By Marion Filler
After two rousing hymns, an array of announcements, and special wishes for the sick and shut-ins, Pastor Sidney Williams Jr. on Sunday asked visitors to Bethel AME Church in Morristown to stand an introduce themselves to the congregation.
Congressional candidate Mike Sherrill, seated inconspicuously three rows from the front, rose and announced her presence.
The Democrat from Montclair, who is running against Republican state Assemblyman Jay Webber of Morris Plains for the seat held by retiring Rep. Rodney Frelinghuysen (R-11th Dist.), joined in the ritual greeting of the service, moving through the crowd, shaking hands and receiving hugs.
Finally, after everyone was seated and more announcements were made, Williams began his introduction of Sherrill by pointing out the low turnout in the last Presidential election.
“Many African Americans chose not to vote. If you are complaining about what’s going on in Washington D.C. now, you’ve got to take a little responsibility, and therefore the consequences of elections,” the pastor told his audience.
Standing before the African American congregation, microphone in hand, Sherrill asserted: “Black women are some of our best voters in the Democratic Party. I say Amen to that.”
After the applause quieted down, she continued stressing the importance of the black vote.
“I was talking to James Clyburn, former leader of the Congressional Black Caucus. He knows like I know that it’s the minority vote that can put this election over the top – that’s how critical your vote is.
“It’s not just in the 11th District of New Jersey. It’s critical across the nation and it’s critical for making a difference in the House,” said Sherrill, a former Navy helicopter pilot and federal prosecutor.
“We talked about the history of Morristown being the heart of the Revolution, and we haven’t been a battleground state since the American Revolution. But in this election, we are,” she said.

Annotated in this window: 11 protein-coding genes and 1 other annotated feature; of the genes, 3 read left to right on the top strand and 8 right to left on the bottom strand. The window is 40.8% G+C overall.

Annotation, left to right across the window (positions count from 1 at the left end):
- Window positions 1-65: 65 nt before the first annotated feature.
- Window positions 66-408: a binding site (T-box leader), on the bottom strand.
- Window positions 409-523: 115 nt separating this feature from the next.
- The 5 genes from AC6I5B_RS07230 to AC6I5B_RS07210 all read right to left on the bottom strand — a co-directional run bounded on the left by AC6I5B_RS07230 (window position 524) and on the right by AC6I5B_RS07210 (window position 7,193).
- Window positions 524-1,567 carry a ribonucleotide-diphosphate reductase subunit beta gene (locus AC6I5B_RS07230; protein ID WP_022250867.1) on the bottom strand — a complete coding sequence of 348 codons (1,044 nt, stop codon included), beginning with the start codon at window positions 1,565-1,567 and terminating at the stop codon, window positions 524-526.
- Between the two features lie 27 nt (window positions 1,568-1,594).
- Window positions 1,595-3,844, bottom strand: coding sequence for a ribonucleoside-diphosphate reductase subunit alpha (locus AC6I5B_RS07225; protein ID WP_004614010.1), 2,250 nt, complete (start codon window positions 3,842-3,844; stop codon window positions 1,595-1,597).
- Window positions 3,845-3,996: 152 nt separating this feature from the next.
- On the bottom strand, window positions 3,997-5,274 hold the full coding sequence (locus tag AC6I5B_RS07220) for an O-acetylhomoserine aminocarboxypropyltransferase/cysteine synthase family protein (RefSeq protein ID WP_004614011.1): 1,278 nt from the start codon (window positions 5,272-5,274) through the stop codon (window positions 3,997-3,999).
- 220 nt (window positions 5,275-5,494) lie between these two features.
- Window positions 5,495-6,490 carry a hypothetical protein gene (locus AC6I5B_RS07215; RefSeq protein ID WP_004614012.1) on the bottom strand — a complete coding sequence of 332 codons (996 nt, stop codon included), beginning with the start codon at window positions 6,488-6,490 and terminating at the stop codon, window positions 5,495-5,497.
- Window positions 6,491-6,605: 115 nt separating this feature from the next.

Echoing a campaign theme, Sherrill referred to former Vice President Joe Biden’s eulogy of Sen. John McCain: “John McCain is a hero, but this country wasn’t built by heroes. This country was built by ordinary Americans doing extraordinary things.”
Although citizens may feel their values are being rejected, Sherrill said, she’s not worried “because I heard somewhere that the rejected stone can become the cornerstone.”
As she described her political agenda – affordable, quality healthcare; a tax plan that invests in New Jersey; a new commuter tunnel under the Hudson–murmurs of agreement rippled through the church.
She concluded by again citing the late Sen. McCain, and the Arizona Republican’s willingness to speak out against his own party when necessary.
“I’d like to see more people standing up for the people and not the party by reaching across the aisle,” Sherrill said.
Noting agreement between the Koch brothers–major GOP donors–and the ACLU on criminal justice reforms, and 90 percent support for universal background checks, the candidate said she hopes she can help forge a functional, rational Congress.
Williams, who ran for town council as a Republican in 2015, said all candidates are welcome to speak at Bethel.